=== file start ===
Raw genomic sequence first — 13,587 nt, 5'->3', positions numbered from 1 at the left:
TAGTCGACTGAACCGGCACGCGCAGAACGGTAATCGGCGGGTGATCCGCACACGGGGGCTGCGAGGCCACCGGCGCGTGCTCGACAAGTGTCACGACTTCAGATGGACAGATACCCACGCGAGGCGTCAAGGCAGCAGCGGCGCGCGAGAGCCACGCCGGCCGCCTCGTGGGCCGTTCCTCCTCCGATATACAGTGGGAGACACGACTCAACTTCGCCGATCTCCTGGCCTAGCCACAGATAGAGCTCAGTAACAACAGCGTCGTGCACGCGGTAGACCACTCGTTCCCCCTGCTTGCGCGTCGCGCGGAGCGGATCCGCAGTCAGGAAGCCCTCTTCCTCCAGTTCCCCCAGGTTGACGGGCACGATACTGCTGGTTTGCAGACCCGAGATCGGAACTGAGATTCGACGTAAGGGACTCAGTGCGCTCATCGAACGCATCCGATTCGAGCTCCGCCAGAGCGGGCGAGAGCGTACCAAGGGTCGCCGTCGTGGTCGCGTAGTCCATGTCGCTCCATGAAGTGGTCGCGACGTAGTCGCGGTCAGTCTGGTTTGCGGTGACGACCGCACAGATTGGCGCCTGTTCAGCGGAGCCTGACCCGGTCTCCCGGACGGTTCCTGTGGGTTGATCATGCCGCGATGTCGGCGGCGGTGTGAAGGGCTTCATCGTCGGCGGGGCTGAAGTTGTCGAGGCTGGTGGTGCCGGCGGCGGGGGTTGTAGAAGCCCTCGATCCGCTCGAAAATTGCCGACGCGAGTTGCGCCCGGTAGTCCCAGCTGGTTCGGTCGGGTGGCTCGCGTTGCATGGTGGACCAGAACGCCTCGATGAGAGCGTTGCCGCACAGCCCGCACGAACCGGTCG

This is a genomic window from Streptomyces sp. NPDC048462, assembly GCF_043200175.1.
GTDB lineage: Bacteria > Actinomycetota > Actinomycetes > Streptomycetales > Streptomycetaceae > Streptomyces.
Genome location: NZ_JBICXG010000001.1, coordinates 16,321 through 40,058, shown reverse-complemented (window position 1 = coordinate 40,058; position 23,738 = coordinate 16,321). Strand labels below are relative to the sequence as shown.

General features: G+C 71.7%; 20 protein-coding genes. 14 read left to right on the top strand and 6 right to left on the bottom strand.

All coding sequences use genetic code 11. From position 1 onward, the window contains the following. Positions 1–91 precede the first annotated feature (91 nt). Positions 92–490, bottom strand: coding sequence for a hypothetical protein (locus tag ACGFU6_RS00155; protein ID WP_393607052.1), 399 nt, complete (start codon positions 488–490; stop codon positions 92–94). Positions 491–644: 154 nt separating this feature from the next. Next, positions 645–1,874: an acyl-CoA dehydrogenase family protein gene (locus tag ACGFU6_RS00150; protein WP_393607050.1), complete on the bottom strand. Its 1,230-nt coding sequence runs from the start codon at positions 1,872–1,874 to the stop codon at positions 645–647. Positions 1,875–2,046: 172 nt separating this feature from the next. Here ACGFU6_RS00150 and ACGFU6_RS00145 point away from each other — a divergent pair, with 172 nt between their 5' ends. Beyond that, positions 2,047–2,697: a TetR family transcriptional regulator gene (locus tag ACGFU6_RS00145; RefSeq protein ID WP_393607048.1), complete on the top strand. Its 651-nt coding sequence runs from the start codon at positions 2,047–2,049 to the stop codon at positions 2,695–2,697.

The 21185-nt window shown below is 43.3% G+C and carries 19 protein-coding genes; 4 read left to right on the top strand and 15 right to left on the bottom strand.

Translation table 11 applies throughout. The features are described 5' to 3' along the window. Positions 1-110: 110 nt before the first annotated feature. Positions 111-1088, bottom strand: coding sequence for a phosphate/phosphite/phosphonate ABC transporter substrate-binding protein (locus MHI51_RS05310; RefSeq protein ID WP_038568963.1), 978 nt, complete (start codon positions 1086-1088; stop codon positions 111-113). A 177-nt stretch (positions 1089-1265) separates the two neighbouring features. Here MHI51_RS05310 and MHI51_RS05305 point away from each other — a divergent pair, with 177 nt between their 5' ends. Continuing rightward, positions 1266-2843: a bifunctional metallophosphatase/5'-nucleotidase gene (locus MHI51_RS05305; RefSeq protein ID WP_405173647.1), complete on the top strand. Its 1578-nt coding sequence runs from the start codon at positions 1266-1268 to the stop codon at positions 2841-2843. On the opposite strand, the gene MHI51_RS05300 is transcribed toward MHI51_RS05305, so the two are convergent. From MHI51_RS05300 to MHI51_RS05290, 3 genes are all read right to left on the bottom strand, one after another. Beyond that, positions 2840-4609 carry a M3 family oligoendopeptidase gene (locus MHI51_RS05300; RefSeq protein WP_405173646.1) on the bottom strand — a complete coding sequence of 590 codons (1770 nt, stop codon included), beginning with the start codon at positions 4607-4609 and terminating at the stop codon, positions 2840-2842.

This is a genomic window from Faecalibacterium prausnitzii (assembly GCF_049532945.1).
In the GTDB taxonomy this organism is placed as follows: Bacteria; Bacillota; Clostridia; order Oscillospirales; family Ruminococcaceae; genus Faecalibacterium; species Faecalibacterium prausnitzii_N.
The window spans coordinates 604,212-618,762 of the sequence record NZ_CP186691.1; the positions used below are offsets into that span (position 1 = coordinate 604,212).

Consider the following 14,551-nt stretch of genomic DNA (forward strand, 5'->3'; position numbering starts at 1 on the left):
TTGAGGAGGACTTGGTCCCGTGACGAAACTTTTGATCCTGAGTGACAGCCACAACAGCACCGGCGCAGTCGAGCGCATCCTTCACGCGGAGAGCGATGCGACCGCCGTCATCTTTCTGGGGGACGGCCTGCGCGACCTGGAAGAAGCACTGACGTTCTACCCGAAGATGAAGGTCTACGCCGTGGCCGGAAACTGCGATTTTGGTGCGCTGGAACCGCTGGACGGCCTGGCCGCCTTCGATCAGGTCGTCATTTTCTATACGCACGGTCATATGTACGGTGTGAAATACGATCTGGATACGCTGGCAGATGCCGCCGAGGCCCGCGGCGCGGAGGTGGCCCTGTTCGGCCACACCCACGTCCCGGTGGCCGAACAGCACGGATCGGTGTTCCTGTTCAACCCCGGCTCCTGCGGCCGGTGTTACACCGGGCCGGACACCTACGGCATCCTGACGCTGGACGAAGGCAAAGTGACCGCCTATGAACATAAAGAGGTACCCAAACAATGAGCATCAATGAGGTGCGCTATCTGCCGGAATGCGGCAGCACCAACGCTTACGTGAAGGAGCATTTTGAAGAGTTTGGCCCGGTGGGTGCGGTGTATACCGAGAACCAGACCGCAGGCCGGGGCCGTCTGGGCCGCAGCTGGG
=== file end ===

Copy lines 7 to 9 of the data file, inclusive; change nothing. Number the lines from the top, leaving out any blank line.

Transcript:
All coding sequences use genetic code 11. From position 1 onward, the window contains the following. Positions 1–91 precede the first annotated feature (91 nt). Positions 92–490, bottom strand: coding sequence for a hypothetical protein (locus tag ACGFU6_RS00155; protein ID WP_393607052.1), 399 nt, complete (start codon positions 488–490; stop codon positions 92–94). Positions 491–644: 154 nt separating this feature from the next. Next, positions 645–1,874: an acyl-CoA dehydrogenase family protein gene (locus tag ACGFU6_RS00150; protein WP_393607050.1), complete on the bottom strand. Its 1,230-nt coding sequence runs from the start codon at positions 1,872–1,874 to the stop codon at positions 645–647. Positions 1,875–2,046: 172 nt separating this feature from the next. Here ACGFU6_RS00150 and ACGFU6_RS00145 point away from each other — a divergent pair, with 172 nt between their 5' ends. Beyond that, positions 2,047–2,697: a TetR family transcriptional regulator gene (locus tag ACGFU6_RS00145; RefSeq protein ID WP_393607048.1), complete on the top strand. Its 651-nt coding sequence runs from the start codon at positions 2,047–2,049 to the stop codon at positions 2,695–2,697.

The 21185-nt window shown below is 43.3% G+C and carries 19 protein-coding genes; 4 read left to right on the top strand and 15 right to left on the bottom strand.

Translation table 11 applies throughout. The features are described 5' to 3' along the window. Positions 1-110: 110 nt before the first annotated feature. Positions 111-1088, bottom strand: coding sequence for a phosphate/phosphite/phosphonate ABC transporter substrate-binding protein (locus MHI51_RS05310; RefSeq protein ID WP_038568963.1), 978 nt, complete (start codon positions 1086-1088; stop codon positions 111-113). A 177-nt stretch (positions 1089-1265) separates the two neighbouring features. Here MHI51_RS05310 and MHI51_RS05305 point away from each other — a divergent pair, with 177 nt between their 5' ends. Continuing rightward, positions 1266-2843: a bifunctional metallophosphatase/5'-nucleotidase gene (locus MHI51_RS05305; RefSeq protein ID WP_405173647.1), complete on the top strand. Its 1578-nt coding sequence runs from the start codon at positions 1266-1268 to the stop codon at positions 2841-2843. On the opposite strand, the gene MHI51_RS05300 is transcribed toward MHI51_RS05305, so the two are convergent. From MHI51_RS05300 to MHI51_RS05290, 3 genes are all read right to left on the bottom strand, one after another. Beyond that, positions 2840-4609 carry a M3 family oligoendopeptidase gene (locus MHI51_RS05300; RefSeq protein WP_405173646.1) on the bottom strand — a complete coding sequence of 590 codons (1770 nt, stop codon included), beginning with the start codon at positions 4607-4609 and terminating at the stop codon, positions 2840-2842.